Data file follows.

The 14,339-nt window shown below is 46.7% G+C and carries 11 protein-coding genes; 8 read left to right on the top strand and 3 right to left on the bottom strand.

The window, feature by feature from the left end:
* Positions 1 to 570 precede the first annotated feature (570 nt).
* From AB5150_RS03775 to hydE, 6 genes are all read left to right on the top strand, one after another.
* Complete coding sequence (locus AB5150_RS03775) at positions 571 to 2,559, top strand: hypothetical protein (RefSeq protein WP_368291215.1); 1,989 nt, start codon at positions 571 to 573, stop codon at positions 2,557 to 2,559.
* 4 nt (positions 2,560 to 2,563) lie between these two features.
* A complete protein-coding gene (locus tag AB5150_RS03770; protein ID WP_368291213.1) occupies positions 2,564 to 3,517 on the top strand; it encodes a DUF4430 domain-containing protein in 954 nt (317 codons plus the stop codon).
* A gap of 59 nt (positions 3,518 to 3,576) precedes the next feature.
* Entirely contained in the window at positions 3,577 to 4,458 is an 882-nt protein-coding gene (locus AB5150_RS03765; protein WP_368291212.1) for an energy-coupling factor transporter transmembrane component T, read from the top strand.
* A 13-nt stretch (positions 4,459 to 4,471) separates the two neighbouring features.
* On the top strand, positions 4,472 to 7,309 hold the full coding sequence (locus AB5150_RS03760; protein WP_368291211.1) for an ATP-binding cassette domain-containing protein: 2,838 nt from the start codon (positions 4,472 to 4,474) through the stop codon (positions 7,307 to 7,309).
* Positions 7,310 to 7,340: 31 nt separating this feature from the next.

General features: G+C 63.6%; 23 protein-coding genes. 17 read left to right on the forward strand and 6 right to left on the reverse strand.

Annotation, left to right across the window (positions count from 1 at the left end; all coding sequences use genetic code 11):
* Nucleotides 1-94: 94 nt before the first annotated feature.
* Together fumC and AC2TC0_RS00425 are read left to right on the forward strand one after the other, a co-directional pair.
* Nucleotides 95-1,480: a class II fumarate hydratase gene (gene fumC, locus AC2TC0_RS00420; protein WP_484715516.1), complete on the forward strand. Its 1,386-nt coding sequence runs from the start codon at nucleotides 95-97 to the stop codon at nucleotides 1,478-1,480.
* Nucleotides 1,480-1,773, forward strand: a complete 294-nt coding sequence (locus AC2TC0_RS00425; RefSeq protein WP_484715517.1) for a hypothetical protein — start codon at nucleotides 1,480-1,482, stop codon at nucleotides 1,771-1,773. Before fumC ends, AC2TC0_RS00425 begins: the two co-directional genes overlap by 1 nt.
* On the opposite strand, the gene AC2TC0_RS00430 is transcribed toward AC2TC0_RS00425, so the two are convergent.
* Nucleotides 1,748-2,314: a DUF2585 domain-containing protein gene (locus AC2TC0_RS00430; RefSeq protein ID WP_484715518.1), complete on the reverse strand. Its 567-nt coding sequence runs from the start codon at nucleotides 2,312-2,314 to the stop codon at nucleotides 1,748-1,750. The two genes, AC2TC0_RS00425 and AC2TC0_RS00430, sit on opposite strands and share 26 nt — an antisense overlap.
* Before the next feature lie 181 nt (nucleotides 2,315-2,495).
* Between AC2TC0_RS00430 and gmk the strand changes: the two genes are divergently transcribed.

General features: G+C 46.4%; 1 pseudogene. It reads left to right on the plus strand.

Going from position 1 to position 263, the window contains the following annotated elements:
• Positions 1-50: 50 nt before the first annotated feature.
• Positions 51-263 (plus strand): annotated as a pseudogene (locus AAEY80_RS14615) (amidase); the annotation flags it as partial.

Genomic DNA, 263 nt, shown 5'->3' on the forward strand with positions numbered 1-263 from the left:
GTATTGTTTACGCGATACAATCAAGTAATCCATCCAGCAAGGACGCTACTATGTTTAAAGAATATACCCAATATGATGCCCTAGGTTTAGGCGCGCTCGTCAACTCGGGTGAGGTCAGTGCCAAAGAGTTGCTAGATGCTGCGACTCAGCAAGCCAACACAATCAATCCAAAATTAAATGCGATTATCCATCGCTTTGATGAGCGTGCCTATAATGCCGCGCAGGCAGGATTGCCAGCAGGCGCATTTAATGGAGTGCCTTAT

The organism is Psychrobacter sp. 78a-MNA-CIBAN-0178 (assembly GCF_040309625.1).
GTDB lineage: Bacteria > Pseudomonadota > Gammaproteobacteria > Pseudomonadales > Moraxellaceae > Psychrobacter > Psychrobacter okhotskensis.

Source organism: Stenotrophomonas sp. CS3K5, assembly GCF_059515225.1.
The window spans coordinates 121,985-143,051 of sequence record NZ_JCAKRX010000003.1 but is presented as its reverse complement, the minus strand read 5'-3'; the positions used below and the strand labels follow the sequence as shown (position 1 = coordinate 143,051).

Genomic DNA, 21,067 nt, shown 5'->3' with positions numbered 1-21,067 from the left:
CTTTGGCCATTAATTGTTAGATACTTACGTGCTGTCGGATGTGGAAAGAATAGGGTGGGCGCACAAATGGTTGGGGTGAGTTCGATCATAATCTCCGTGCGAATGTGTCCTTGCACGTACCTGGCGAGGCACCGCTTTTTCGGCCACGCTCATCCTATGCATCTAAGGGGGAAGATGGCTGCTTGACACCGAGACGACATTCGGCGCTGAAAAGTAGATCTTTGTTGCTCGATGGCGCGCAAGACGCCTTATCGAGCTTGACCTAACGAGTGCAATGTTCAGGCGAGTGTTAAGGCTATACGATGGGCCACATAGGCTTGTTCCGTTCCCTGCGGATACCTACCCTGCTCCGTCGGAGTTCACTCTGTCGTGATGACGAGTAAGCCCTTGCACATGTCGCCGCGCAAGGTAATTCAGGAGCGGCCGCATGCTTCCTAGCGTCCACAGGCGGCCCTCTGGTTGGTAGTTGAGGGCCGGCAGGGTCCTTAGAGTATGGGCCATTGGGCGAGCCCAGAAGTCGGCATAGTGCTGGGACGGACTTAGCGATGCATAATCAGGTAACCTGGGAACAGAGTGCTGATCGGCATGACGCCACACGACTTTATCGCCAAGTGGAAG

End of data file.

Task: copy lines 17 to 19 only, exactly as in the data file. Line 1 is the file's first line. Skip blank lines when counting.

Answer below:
* Nucleotides 95-1,480: a class II fumarate hydratase gene (gene fumC, locus AC2TC0_RS00420; protein WP_484715516.1), complete on the forward strand. Its 1,386-nt coding sequence runs from the start codon at nucleotides 95-97 to the stop codon at nucleotides 1,478-1,480.
* Nucleotides 1,480-1,773, forward strand: a complete 294-nt coding sequence (locus AC2TC0_RS00425; RefSeq protein WP_484715517.1) for a hypothetical protein — start codon at nucleotides 1,480-1,482, stop codon at nucleotides 1,771-1,773. Before fumC ends, AC2TC0_RS00425 begins: the two co-directional genes overlap by 1 nt.
* On the opposite strand, the gene AC2TC0_RS00430 is transcribed toward AC2TC0_RS00425, so the two are convergent.